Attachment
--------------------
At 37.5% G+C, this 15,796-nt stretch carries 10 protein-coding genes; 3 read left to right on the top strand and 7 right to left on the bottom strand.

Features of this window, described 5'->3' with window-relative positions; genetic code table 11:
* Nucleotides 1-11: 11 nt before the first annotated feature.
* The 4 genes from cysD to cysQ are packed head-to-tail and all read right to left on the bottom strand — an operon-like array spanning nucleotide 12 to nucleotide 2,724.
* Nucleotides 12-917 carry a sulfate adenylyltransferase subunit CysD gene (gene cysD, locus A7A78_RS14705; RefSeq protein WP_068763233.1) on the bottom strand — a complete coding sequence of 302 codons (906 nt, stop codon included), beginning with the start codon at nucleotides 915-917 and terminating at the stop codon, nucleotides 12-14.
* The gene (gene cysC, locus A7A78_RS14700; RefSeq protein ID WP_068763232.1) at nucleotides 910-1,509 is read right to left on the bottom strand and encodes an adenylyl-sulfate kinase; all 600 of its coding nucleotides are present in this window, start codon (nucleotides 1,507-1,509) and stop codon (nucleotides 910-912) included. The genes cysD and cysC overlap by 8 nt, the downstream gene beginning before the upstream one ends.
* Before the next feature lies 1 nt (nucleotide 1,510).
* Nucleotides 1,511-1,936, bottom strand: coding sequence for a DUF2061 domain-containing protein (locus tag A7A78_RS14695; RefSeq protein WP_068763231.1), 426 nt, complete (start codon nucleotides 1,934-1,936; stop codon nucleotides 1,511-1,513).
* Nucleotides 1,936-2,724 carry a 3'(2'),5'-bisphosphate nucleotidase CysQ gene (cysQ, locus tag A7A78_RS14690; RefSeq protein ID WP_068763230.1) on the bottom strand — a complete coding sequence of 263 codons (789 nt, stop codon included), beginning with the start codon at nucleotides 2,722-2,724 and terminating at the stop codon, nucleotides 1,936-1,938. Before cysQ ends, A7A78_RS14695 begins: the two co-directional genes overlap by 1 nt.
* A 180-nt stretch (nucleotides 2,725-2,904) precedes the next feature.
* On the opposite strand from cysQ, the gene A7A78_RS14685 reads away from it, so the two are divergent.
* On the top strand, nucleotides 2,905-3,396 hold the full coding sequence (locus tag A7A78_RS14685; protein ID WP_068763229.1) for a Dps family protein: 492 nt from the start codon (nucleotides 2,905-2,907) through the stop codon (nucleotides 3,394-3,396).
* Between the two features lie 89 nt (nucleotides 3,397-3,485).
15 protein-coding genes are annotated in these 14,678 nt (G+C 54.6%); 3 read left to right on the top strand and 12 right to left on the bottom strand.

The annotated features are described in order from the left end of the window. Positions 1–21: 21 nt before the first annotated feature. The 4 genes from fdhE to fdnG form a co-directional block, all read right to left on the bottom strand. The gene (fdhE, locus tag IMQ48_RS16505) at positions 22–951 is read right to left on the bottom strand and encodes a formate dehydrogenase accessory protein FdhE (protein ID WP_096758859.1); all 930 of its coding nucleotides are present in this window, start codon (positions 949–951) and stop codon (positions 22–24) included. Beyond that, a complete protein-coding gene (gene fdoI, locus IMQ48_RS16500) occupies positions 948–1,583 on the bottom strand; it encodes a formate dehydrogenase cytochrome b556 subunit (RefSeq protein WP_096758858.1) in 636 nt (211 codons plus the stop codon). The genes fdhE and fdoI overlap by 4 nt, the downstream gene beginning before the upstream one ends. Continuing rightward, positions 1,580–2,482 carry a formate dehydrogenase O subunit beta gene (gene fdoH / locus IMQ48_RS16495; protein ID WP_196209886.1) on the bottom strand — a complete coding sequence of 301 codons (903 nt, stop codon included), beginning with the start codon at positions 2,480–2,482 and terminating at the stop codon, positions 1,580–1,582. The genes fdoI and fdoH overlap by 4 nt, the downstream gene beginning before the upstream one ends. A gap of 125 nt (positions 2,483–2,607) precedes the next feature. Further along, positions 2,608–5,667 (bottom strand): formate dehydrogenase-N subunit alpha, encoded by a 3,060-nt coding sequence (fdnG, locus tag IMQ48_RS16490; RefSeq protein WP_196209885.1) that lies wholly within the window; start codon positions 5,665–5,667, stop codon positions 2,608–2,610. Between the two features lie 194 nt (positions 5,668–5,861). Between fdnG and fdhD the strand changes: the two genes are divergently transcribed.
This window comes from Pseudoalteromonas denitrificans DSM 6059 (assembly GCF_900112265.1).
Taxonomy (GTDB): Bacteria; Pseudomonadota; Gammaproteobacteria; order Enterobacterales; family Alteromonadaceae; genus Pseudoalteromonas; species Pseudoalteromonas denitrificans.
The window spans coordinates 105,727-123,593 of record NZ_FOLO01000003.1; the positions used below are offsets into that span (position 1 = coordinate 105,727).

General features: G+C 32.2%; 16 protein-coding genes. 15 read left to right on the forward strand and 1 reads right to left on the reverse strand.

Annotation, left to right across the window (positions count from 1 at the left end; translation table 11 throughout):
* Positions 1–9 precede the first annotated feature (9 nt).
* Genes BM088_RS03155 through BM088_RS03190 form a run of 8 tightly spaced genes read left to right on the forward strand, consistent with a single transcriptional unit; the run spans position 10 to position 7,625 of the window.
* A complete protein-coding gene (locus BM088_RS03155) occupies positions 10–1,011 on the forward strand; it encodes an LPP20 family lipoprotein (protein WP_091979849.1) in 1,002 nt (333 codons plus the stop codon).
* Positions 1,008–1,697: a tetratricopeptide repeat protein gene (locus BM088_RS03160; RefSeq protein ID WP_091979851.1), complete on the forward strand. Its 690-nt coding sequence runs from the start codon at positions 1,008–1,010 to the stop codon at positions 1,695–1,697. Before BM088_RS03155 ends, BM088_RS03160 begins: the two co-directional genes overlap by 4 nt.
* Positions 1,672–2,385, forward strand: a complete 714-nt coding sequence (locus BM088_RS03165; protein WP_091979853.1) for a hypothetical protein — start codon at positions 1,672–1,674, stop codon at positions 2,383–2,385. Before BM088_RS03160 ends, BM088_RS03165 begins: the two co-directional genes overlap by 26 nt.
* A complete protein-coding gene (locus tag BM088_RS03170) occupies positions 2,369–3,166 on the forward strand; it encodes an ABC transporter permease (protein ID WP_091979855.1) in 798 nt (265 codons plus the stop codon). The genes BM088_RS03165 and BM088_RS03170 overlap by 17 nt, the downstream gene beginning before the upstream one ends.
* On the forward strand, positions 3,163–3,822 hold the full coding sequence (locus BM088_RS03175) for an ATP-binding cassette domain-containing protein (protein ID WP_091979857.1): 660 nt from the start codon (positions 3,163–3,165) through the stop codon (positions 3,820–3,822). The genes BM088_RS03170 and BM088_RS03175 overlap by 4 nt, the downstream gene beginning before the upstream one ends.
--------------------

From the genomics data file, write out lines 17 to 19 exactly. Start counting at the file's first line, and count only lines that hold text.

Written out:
Taxonomy (GTDB): Bacteria; Pseudomonadota; Gammaproteobacteria; order Enterobacterales; family Alteromonadaceae; genus Pseudoalteromonas; species Pseudoalteromonas denitrificans.
The window spans coordinates 105,727-123,593 of record NZ_FOLO01000003.1; the positions used below are offsets into that span (position 1 = coordinate 105,727).

General features: G+C 32.2%; 16 protein-coding genes. 15 read left to right on the forward strand and 1 reads right to left on the reverse strand.